- Gregory Morton, PhD, with Co-Investigators Michael Schwartz, MD, Jarrad Scarlett, MD, PhD, receive NIH R01 award
Dr. Gregory Morton has been awarded an NIH R01 for his project entitled “Thermoregulatory circuits that regulate feeding”. This 4-year award, totaling $2,097,213, seeks to advance the understanding of the neurocircuitry linking thermoregulation to Agrp neurons and feeding and may identify novel strategies for the treatment of obesity by blunting the associated hyperphagic response. Co-investigators on this project include UWMDI researchers Michael Schwartz, MD and Jarrad Scarlett, MD, PhD.
- Michael Schwartz, MD, with Co-Investigators Gregory Morton, PhD, Jarrad Scarlett, MD, PhD, Awarded Novo Nordisk Research Agreement
Dr. Michael Schwartz has received a $1M research grant with Novo Nordisk. This two-year project seeks to identify neurons in the brain that detect and respond to changes of the circulating glucose level and determine their roles in glucose homeostasis. Co-investigators on the project are UWMDI researchers Gregory Morton, PhD and Jarrad Scarlett, MD, PhD. Dr. Schwartz is the RH Williams Endowed Chair in Medicine and a Professor in the Division of Metabolism, Endocrinology and Nutrition.
- Dr. Michael Schwartz, MD, and Co-Author Jarrad Scarlett, MD, PhD Published in Nature Metabolism.
Dr. Michael Schwartz, MD, is senior author of: “Perineuronal net formation during the critical period for neuronal maturation in the hypothalamic arcuate nucleus” in Nature Metabolism. UWMDI co-authors are Drs. Jarrad Scarlett, MD, PhD and Kimberly Alonge, PhD and graduate student Jenny Brown.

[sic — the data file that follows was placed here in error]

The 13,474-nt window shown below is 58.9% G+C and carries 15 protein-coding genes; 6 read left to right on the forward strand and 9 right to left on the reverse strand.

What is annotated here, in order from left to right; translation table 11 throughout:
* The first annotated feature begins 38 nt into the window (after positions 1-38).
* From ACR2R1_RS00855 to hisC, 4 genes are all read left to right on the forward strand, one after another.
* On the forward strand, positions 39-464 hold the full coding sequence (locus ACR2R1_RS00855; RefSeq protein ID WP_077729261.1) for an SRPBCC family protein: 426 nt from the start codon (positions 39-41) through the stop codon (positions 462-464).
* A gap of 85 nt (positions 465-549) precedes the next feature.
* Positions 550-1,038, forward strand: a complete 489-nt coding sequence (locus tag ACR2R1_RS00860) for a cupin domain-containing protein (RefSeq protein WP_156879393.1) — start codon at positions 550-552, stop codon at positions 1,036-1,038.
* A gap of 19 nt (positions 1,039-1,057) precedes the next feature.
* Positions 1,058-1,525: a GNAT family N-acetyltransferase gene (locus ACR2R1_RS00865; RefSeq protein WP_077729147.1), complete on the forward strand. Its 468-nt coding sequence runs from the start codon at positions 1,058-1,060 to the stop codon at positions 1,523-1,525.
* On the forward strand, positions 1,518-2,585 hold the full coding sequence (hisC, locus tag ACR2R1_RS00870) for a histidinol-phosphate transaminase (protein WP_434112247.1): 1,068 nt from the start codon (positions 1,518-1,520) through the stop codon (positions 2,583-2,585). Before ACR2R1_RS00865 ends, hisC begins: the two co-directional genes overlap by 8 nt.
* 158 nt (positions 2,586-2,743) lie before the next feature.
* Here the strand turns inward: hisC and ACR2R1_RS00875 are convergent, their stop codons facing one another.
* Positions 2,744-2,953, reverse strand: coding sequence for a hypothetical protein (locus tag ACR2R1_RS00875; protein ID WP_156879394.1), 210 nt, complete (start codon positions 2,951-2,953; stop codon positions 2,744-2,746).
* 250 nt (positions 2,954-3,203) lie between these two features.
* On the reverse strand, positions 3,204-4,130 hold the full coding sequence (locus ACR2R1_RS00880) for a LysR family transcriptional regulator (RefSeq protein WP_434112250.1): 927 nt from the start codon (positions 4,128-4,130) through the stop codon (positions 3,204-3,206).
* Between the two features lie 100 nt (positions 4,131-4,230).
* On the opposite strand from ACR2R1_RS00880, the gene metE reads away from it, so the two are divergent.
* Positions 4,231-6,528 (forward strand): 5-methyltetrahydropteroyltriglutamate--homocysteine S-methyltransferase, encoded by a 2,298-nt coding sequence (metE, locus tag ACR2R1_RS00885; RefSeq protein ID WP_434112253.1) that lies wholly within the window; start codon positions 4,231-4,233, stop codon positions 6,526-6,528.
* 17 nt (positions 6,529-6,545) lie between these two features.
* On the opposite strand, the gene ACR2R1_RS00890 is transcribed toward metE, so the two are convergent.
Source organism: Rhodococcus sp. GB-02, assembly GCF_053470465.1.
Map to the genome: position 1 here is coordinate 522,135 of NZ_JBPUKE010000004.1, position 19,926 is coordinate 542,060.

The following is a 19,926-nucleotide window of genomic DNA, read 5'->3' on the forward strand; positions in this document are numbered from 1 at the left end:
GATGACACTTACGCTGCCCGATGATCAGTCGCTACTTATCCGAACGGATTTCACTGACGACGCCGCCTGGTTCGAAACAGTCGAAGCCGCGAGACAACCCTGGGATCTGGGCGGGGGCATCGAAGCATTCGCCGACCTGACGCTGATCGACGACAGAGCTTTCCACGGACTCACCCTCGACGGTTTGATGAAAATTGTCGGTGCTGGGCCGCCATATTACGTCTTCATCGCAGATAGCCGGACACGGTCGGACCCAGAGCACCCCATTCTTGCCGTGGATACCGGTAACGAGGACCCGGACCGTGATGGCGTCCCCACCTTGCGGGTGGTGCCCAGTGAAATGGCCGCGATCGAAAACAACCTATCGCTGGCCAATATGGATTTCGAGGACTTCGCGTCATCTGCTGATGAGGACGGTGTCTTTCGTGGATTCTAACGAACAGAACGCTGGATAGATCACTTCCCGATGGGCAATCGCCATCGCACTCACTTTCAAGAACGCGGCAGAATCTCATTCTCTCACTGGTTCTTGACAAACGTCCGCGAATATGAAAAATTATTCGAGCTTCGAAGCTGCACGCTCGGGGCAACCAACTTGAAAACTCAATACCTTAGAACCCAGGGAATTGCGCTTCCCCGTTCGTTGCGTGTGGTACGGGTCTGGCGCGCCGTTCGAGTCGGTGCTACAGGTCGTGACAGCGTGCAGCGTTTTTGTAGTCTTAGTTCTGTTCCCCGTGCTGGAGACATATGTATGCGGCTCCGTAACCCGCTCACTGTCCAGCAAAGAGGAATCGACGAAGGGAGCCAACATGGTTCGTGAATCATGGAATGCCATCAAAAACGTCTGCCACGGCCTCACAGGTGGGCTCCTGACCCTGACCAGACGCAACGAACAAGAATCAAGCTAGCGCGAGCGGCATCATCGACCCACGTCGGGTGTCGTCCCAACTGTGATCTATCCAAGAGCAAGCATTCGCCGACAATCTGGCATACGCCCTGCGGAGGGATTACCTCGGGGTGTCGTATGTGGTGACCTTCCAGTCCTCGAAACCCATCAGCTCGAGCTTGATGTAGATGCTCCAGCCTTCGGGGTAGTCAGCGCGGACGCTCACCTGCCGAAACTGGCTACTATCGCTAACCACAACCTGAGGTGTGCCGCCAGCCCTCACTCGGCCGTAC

Members of the Laboratory
Bao Anh Phan
Research Scientist, Laboratory ManagerBao Anh Phan recently joined the laboratory in 2017. She completed a Bachelor of Science in Biochemistry at the University of Washington. She is an expert in histology, with the performance of cryostat sectioning, immunohistochemical staining and western blot analysis.
FellowNicole joined the laboratory in August of 2020, after graduating with a B.S. in Animal Science from Colorado State University and Ph.D. in Endocrinology and Reproductive Physiology from the University of Wisconsin-Madison. Her research is focused on defining the molecular actions of FGF1 to influence glucose homeostasis and energy balance, particularly the actions of endogenously expressed FGF1. When not in lab, she enjoys hiking outdoors, and spending time with her husband and two dogs.
Research ScientistVincent Damian graduated with a B.A. Philosophy, B.S. Biochemistry, University of Washington and joined the lab in 2011 as a Research Scientist 1. He is a Colony Manager and his research responsibilities include: Murine Genetics, Gene Expression Technologies, Operation Management, Project Management
Research AssistantTammy's research interests include studying the role of the brain in maintaining glucose homeostasis and the impact of FGF1 on diabetes remission.
UW Medicine Diabetes Institute
750 Republican Street, Box 358062
Seattle, WA 98109
Office: (206) 897-5282
Lab: (206) 897-5280
For information on postdoctoral and graduate student openings, contact: Jarrad.Scarlett@seattlechildrens.org